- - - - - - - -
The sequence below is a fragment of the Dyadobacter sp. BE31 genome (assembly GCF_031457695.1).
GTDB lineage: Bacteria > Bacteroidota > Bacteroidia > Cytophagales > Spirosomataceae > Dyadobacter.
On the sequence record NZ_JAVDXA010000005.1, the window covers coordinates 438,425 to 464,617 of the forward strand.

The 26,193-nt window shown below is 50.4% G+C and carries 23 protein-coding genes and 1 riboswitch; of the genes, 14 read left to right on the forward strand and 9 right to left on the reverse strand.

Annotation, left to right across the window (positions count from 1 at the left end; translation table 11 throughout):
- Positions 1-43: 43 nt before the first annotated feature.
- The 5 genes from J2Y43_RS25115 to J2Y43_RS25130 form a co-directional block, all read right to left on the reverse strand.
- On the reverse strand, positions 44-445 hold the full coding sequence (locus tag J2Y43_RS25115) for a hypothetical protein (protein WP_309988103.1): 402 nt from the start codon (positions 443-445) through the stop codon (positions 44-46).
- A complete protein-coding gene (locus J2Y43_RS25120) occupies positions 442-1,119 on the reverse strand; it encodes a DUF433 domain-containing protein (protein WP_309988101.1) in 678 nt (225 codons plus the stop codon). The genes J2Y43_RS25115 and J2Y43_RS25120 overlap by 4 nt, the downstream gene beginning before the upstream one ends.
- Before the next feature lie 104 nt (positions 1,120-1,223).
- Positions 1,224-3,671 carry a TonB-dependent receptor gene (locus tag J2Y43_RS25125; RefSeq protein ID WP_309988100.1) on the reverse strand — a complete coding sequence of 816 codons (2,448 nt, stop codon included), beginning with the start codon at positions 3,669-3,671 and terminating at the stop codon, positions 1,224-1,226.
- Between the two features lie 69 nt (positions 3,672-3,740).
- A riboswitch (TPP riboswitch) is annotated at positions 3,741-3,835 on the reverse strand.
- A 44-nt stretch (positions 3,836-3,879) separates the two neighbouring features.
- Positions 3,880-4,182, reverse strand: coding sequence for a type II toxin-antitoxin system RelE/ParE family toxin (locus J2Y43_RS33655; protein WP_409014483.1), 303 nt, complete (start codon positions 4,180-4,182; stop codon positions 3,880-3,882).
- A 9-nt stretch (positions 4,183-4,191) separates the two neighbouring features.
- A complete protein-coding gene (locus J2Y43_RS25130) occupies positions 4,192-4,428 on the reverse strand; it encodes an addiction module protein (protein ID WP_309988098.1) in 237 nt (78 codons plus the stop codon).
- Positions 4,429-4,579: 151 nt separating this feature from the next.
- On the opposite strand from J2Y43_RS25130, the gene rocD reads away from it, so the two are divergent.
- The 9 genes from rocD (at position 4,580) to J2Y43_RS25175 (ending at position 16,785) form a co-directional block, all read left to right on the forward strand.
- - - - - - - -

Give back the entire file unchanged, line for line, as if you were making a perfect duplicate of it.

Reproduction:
The sequence below is a fragment of the Dyadobacter sp. BE31 genome (assembly GCF_031457695.1).
GTDB lineage: Bacteria > Bacteroidota > Bacteroidia > Cytophagales > Spirosomataceae > Dyadobacter.
On the sequence record NZ_JAVDXA010000005.1, the window covers coordinates 438,425 to 464,617 of the forward strand.

The 26,193-nt window shown below is 50.4% G+C and carries 23 protein-coding genes and 1 riboswitch; of the genes, 14 read left to right on the forward strand and 9 right to left on the reverse strand.

Annotation, left to right across the window (positions count from 1 at the left end; translation table 11 throughout):
- Positions 1-43: 43 nt before the first annotated feature.
- The 5 genes from J2Y43_RS25115 to J2Y43_RS25130 form a co-directional block, all read right to left on the reverse strand.
- On the reverse strand, positions 44-445 hold the full coding sequence (locus tag J2Y43_RS25115) for a hypothetical protein (protein WP_309988103.1): 402 nt from the start codon (positions 443-445) through the stop codon (positions 44-46).
- A complete protein-coding gene (locus J2Y43_RS25120) occupies positions 442-1,119 on the reverse strand; it encodes a DUF433 domain-containing protein (protein WP_309988101.1) in 678 nt (225 codons plus the stop codon). The genes J2Y43_RS25115 and J2Y43_RS25120 overlap by 4 nt, the downstream gene beginning before the upstream one ends.
- Before the next feature lie 104 nt (positions 1,120-1,223).
- Positions 1,224-3,671 carry a TonB-dependent receptor gene (locus tag J2Y43_RS25125; RefSeq protein ID WP_309988100.1) on the reverse strand — a complete coding sequence of 816 codons (2,448 nt, stop codon included), beginning with the start codon at positions 3,669-3,671 and terminating at the stop codon, positions 1,224-1,226.
- Between the two features lie 69 nt (positions 3,672-3,740).
- A riboswitch (TPP riboswitch) is annotated at positions 3,741-3,835 on the reverse strand.
- A 44-nt stretch (positions 3,836-3,879) separates the two neighbouring features.
- Positions 3,880-4,182, reverse strand: coding sequence for a type II toxin-antitoxin system RelE/ParE family toxin (locus J2Y43_RS33655; protein WP_409014483.1), 303 nt, complete (start codon positions 4,180-4,182; stop codon positions 3,880-3,882).
- A 9-nt stretch (positions 4,183-4,191) separates the two neighbouring features.
- A complete protein-coding gene (locus J2Y43_RS25130) occupies positions 4,192-4,428 on the reverse strand; it encodes an addiction module protein (protein ID WP_309988098.1) in 237 nt (78 codons plus the stop codon).
- Positions 4,429-4,579: 151 nt separating this feature from the next.
- On the opposite strand from J2Y43_RS25130, the gene rocD reads away from it, so the two are divergent.
- The 9 genes from rocD (at position 4,580) to J2Y43_RS25175 (ending at position 16,785) form a co-directional block, all read left to right on the forward strand.